Considered a symbol of purity, Edelweiss (aka ‘Beautiful Star’, ‘Glacier Star’ ’Lion’s Paw’, ‘Glacier Queen’ or ‘Alpine Everlasting Flower’), is a perennial plant belonging to the Daisy family, native to the alpine regions of Europe.
In traditional Alpine medicine, Edelweiss was used to treat abdominal and respiratory diseases and as a soothing ointment against rheumatic pain.
In its natural habitat, Edelweiss grows in meadows and rocky limestone areas at high altitudes, where it is subjected to very strong UV light, low atmospheric pressure and extreme variations in temperature and humidity.
Edelweiss has a thick covering of soft woolly hairs that protect it from environmental extremes and, during its evolution over many thousands of years, has developed a range of metabolites that have useful protective qualities for the skin. In fact, in clinical analyses, Edelweiss extract displays potent antioxidant activity (ie. a free Radical Protection Factor (RPF) of 286, twice as much as Vitamin C), and collagen protection properties.In addition, the presence of bisabolane derivatives, beta-sitosterol and a glucoside compound in Edelweiss extract make it a highly soothing herb for stressed and sensitive skin types.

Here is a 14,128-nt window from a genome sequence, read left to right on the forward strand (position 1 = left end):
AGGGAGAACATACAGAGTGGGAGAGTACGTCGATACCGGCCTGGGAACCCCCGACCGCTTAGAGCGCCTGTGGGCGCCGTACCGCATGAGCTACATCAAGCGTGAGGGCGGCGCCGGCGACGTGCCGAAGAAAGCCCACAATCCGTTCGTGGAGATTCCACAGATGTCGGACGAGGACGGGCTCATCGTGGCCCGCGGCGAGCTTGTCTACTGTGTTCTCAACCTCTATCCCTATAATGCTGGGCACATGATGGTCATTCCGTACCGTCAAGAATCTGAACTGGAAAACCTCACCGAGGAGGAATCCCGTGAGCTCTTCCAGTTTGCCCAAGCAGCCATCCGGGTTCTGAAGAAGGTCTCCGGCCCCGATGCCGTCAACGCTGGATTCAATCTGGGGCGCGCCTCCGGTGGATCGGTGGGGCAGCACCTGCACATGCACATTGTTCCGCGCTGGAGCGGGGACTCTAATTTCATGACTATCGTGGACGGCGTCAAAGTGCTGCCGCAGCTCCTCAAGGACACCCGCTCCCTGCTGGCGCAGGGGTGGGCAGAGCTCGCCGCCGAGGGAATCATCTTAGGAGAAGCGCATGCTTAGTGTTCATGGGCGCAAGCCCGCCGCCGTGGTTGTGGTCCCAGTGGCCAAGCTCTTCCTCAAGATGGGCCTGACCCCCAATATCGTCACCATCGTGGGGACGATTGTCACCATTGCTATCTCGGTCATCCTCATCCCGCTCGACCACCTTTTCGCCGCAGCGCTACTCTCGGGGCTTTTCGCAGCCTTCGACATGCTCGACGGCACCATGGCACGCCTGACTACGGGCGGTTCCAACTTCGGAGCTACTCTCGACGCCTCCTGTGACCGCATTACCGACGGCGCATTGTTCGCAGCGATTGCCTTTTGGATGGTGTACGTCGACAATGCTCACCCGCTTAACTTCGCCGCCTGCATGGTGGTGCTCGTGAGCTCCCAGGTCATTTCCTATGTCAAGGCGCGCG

It is not toxic, but has been used traditionally in folk medicine as a remedy against abdominal and respiratory diseases. Extracts and individual constituents of Leontopodium alpinum were tested for their antimicrobial activity in two different assays. Extracts were screened in agar diffusion assays, whereas the minimum inhibitory concentrations (MIC) of single compounds were determined by the microbroth dilution method according to NCCLS criteria. Significant antimicrobial activities were found against various strains of Enterococcus faecium, Escherichia coli, Pseudomonas aeruginosa, Staphylococcus aureus, Streptococcus pneumoniae, and Streptococcus pyogenes strains. These results support the ethnomedicinal use of Leontopodium alpinum for the treatment of respiratory and abdominal disorders.